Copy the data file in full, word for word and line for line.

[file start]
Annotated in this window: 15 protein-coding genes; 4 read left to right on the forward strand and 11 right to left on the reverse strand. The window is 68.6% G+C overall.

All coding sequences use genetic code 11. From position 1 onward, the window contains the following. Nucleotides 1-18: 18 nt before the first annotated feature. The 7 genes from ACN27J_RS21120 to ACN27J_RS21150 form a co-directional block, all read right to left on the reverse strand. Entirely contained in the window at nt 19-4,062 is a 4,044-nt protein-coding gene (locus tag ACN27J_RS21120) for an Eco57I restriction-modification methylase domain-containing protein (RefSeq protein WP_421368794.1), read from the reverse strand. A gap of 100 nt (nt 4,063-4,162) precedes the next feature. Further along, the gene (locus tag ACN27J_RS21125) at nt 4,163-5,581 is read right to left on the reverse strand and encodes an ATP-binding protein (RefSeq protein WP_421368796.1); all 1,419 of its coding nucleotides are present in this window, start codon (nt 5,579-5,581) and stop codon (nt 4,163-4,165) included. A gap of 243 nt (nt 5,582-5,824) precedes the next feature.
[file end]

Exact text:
Annotated in this window: 15 protein-coding genes; 4 read left to right on the forward strand and 11 right to left on the reverse strand. The window is 68.6% G+C overall.

All coding sequences use genetic code 11. From position 1 onward, the window contains the following. Nucleotides 1-18: 18 nt before the first annotated feature. The 7 genes from ACN27J_RS21120 to ACN27J_RS21150 form a co-directional block, all read right to left on the reverse strand. Entirely contained in the window at nt 19-4,062 is a 4,044-nt protein-coding gene (locus tag ACN27J_RS21120) for an Eco57I restriction-modification methylase domain-containing protein (RefSeq protein WP_421368794.1), read from the reverse strand. A gap of 100 nt (nt 4,063-4,162) precedes the next feature. Further along, the gene (locus tag ACN27J_RS21125) at nt 4,163-5,581 is read right to left on the reverse strand and encodes an ATP-binding protein (RefSeq protein WP_421368796.1); all 1,419 of its coding nucleotides are present in this window, start codon (nt 5,579-5,581) and stop codon (nt 4,163-4,165) included. A gap of 243 nt (nt 5,582-5,824) precedes the next feature.